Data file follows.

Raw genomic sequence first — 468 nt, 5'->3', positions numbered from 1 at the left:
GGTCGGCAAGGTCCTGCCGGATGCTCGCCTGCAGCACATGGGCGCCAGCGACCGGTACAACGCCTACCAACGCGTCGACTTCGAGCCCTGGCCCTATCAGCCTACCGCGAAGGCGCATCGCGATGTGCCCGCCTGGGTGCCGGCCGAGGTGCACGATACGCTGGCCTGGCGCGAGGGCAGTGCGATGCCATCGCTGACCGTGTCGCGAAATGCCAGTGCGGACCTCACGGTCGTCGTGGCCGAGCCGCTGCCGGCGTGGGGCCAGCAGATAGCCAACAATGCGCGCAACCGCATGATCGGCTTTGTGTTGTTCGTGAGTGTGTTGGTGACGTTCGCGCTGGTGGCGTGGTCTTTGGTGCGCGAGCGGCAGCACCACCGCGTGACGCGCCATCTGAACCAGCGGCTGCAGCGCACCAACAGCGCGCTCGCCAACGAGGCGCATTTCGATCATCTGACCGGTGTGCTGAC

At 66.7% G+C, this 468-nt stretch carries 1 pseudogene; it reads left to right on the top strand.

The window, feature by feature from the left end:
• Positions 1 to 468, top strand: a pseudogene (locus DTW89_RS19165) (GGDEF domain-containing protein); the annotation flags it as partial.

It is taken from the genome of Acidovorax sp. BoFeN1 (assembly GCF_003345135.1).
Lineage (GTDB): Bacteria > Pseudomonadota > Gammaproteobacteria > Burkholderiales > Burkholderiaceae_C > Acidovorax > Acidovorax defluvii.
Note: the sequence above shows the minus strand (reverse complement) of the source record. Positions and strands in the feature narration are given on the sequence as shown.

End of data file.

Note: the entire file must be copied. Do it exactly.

Raw genomic sequence first — 468 nt, 5'->3', positions numbered from 1 at the left:
GGTCGGCAAGGTCCTGCCGGATGCTCGCCTGCAGCACATGGGCGCCAGCGACCGGTACAACGCCTACCAACGCGTCGACTTCGAGCCCTGGCCCTATCAGCCTACCGCGAAGGCGCATCGCGATGTGCCCGCCTGGGTGCCGGCCGAGGTGCACGATACGCTGGCCTGGCGCGAGGGCAGTGCGATGCCATCGCTGACCGTGTCGCGAAATGCCAGTGCGGACCTCACGGTCGTCGTGGCCGAGCCGCTGCCGGCGTGGGGCCAGCAGATAGCCAACAATGCGCGCAACCGCATGATCGGCTTTGTGTTGTTCGTGAGTGTGTTGGTGACGTTCGCGCTGGTGGCGTGGTCTTTGGTGCGCGAGCGGCAGCACCACCGCGTGACGCGCCATCTGAACCAGCGGCTGCAGCGCACCAACAGCGCGCTCGCCAACGAGGCGCATTTCGATCATCTGACCGGTGTGCTGAC

At 66.7% G+C, this 468-nt stretch carries 1 pseudogene; it reads left to right on the top strand.

The window, feature by feature from the left end:
• Positions 1 to 468, top strand: a pseudogene (locus DTW89_RS19165) (GGDEF domain-containing protein); the annotation flags it as partial.

It is taken from the genome of Acidovorax sp. BoFeN1 (assembly GCF_003345135.1).
Lineage (GTDB): Bacteria > Pseudomonadota > Gammaproteobacteria > Burkholderiales > Burkholderiaceae_C > Acidovorax > Acidovorax defluvii.
Note: the sequence above shows the minus strand (reverse complement) of the source record. Positions and strands in the feature narration are given on the sequence as shown.